SBJ/20080714/Summer Reading

Catching up with game changers, last lectures and ‘The Prince’

“What books are you taking with you (to the beach or on vacation) this summer, and why are you looking forward to reading them?”

Kevin Plank
Chairman, President, CEO
Under Armour

Pour Your Heart Into It, by Howard Schultz

The Essays of Warren Buffet: Letters for Corporate America, by Warren E. Buffet and Lawrence A. Cunningham

Undaunted Courage, by Stephen E. Ambrose

Steve Herbst
Executive Vice President and General Manager
CBS College Sports Network

Always by My Side, by Jim Nantz

Fathers & Sons & Sports, by Mike Lupica

Everything They Had: Sports Writing From David Halberstam

Charlie Zink
PGA Tour

A New Earth: Awakening to Your Life’s Purpose, by Eckhart Tolle

The Panic of 1907: Lessons Learned From the Market’s Perfect Storm, by Robert
F. Bruner and Sean D. Carr

The Appeal, by John Grisham

Jamey Rootes
Houston Texans

The Game Changer, by A.G. Lafley and Ram Charan

The Last Lecture, by Randy Pausch with Jeffrey Zaslow

Oh, the Places You’ll Go! by Dr. Seuss … “and a whole bunch of other kids books. Reading to our kids is one of our everyday traditions that we do even more extensively on vacation.”

Rick Wolff
Center for Sports Parenting

The Monster of Florence, by Douglas Preston and Mario Spezi. “A true story of the search for one of Italy’s most notorious serial killers. I’m a big fan of Doug Preston’s work — he’s a great storyteller.”

Child 44, by Tom Rob Smith. “A dark thriller about life in Stalinist Russia. I’ve rarely seen a debut novel receive so much advance attention from the publishing media.”

Ian O’Connor
Author of “Arnie & Jack: Palmer, Nicklaus, and Golf’s Greatest Rivalry”

What Happened: Inside the Bush White House and Washington’s Culture of Deception, by Scott McClellan. “We need to know more on the hows and whys of engaging in a war that increasingly appears to be one we never should’ve started.”

The Downhill Lie, by Carl Hiaasen. “I can sure relate to a man inflicting so much punishment and pain on himself from tee to green.”

Always By My Side, by Jim Nantz. “I’m a sucker for father/son books, especially those illustrating how sports brings them together, and the leading sportscaster of his time promises a moving tale here.”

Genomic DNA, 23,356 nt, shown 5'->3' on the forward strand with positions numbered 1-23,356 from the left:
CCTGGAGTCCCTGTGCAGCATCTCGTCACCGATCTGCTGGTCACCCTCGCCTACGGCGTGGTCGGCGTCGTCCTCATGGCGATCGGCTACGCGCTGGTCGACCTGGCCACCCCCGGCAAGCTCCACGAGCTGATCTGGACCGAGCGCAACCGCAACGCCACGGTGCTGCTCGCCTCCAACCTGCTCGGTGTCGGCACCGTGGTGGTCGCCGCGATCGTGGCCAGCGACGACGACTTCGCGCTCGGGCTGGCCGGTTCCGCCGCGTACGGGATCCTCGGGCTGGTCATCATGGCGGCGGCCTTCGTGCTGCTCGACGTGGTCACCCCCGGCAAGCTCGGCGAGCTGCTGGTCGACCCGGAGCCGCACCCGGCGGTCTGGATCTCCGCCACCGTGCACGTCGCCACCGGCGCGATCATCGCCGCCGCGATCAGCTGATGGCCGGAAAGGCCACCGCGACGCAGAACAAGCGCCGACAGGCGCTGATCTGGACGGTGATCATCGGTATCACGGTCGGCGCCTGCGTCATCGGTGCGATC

The Last Lecture, by Randy Pausch with Jeffrey Zaslow. “Every now and then, we all need a reminder of how to live life to the fullest. Pending death probably teaches us more about life than anything else.”

Living on the Black, by John Feinstein

1941: The Greatest Year in Sports, by Mike Vaccaro

Mike Slive
Southeastern Conference

The Rising Tide: A Novel of World War II, by Jeff Shaara

Long Time Leaving: Dispatches From Up South, by Roy Blount Jr.

Always By My Side, by Jim Nantz

The Age of Turbulence, by Alan Greenspan

World Without End, by Ken Follett

Craig Leipold
Minnesota Wild

Lone Survivor, by Marcus Luttrell with Patrick Robinson

Rick Alessandri
Managing Director
X Games

“Here’s my list (all of which will be read on my Amazon Kindle, an amazing device)”:

John Adams, by David McCullough

The Prince, by Niccolo Machiavelli. “I read it every couple of years.”

Born Standing Up, by Steve Martin

The Downhill Lie, by Carl Hiaasen

The Last Lecture, by Randy Pausch with Jeffrey Zaslow

Fathers & Sons & Sports, by Mike Lupica

Robert Sarver
Managing Partner
Phoenix Suns

Mormon Scientist, by Henry J. Eyring. “It is about the grandfather of a business associate of mine, Henry Eyring.”

There When He Needs You, by Neil Bernstein. “It is about how to be a good father to your son.”

Phil Simms
Lead Analyst

Hold Tight, by Harlan Coben. “Awesome. His books are always full of surprises and great endings.”